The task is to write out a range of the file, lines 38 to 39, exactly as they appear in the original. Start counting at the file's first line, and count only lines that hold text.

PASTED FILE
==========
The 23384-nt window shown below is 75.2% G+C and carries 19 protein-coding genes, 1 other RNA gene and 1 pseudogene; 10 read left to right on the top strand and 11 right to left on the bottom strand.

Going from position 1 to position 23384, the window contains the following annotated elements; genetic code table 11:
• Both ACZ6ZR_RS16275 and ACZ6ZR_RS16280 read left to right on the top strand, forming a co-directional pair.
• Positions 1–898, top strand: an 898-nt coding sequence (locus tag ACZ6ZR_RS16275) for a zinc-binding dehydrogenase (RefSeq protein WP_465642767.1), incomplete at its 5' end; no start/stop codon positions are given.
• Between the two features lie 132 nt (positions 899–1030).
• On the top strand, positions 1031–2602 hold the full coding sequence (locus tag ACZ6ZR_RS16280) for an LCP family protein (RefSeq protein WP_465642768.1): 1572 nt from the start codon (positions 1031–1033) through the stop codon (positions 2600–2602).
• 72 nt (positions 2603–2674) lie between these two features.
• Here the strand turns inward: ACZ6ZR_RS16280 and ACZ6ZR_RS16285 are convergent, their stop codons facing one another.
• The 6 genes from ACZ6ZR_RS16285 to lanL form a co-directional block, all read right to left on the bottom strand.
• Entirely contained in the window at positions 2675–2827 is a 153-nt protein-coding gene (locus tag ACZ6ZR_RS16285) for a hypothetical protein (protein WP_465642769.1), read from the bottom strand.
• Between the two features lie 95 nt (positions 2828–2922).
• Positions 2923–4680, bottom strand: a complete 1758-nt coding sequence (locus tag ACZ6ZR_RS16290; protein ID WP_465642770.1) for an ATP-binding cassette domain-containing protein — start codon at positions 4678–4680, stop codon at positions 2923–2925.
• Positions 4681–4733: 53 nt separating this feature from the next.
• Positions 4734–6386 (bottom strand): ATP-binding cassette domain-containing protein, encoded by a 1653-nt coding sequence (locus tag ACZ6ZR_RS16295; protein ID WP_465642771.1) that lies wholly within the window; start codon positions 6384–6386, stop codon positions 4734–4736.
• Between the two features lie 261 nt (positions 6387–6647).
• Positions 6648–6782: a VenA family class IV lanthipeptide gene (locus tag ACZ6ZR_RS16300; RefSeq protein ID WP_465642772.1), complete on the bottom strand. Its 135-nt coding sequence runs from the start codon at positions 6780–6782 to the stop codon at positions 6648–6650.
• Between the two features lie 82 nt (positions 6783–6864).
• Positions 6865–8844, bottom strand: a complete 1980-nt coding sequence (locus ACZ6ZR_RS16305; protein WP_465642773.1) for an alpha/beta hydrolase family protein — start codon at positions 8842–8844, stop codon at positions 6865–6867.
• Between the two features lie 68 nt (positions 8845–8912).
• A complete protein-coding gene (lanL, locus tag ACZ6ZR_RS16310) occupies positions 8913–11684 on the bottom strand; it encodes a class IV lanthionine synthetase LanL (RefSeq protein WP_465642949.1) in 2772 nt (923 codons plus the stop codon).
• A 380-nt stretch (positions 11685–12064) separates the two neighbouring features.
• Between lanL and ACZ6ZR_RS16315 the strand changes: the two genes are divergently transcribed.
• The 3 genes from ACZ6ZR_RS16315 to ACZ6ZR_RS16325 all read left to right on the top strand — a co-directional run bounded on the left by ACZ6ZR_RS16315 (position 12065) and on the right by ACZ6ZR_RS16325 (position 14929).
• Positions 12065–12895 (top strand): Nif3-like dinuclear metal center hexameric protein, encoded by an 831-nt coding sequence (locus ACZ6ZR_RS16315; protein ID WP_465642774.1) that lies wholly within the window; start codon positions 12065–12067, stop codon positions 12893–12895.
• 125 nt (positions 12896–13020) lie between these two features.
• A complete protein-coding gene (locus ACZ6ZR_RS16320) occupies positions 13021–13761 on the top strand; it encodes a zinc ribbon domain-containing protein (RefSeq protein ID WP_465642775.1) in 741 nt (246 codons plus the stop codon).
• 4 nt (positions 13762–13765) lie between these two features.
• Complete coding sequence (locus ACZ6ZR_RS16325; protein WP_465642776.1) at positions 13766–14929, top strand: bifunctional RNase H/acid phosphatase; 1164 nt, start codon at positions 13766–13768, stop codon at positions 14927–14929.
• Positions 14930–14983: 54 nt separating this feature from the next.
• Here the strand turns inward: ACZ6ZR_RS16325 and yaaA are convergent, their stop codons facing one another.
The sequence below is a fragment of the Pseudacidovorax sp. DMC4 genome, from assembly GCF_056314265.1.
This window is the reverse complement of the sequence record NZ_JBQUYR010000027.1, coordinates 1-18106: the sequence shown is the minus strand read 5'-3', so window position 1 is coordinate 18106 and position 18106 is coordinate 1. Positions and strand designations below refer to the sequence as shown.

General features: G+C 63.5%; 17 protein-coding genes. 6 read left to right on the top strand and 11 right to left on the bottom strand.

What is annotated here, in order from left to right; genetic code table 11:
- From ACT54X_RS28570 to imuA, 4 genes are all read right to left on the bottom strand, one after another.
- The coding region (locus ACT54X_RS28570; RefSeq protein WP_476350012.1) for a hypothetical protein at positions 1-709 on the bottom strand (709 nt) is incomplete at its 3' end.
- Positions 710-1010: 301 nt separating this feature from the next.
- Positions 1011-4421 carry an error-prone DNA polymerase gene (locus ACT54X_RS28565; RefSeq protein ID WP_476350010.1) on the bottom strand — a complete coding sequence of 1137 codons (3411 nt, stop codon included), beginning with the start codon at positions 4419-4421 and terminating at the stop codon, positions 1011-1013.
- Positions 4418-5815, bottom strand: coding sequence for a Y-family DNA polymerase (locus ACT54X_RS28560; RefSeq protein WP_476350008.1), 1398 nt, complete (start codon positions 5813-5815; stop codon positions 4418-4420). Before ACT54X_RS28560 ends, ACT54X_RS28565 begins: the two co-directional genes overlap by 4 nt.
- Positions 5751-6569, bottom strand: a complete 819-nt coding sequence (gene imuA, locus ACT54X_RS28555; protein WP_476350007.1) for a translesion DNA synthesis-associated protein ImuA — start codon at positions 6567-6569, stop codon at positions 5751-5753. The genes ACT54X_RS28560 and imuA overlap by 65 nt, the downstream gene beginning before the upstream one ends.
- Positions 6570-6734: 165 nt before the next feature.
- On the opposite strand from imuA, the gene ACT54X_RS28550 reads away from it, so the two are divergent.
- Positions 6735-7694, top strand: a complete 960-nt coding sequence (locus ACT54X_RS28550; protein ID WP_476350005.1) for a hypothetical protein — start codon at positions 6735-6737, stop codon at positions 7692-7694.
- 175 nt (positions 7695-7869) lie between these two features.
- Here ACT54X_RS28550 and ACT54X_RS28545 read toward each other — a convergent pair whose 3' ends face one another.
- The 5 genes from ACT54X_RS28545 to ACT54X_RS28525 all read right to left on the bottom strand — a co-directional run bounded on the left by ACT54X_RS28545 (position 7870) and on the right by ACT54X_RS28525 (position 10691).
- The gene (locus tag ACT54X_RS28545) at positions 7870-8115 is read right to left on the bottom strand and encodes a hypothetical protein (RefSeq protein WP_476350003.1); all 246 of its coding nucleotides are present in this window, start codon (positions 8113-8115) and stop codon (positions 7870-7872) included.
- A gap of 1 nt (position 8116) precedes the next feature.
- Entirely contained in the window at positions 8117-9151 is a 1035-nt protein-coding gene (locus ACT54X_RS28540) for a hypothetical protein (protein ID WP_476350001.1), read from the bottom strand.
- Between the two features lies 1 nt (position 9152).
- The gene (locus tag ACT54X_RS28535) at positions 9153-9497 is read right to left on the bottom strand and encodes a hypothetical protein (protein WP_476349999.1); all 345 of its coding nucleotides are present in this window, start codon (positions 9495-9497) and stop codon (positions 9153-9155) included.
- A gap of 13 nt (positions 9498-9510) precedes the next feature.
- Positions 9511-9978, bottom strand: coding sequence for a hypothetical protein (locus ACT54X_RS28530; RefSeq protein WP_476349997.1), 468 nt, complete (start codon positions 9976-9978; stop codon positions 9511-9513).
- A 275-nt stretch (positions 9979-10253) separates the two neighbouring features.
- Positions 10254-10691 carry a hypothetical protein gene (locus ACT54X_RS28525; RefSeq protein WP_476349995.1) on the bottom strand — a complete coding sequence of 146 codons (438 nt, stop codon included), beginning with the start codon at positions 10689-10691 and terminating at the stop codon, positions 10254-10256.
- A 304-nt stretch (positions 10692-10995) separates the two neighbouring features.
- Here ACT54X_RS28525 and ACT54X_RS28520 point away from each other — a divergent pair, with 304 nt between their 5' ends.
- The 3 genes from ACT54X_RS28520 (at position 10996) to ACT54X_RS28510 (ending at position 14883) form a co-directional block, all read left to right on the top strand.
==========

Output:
- Positions 1011-4421 carry an error-prone DNA polymerase gene (locus ACT54X_RS28565; RefSeq protein ID WP_476350010.1) on the bottom strand — a complete coding sequence of 1137 codons (3411 nt, stop codon included), beginning with the start codon at positions 4419-4421 and terminating at the stop codon, positions 1011-1013.
- Positions 4418-5815, bottom strand: coding sequence for a Y-family DNA polymerase (locus ACT54X_RS28560; RefSeq protein WP_476350008.1), 1398 nt, complete (start codon positions 5813-5815; stop codon positions 4418-4420). Before ACT54X_RS28560 ends, ACT54X_RS28565 begins: the two co-directional genes overlap by 4 nt.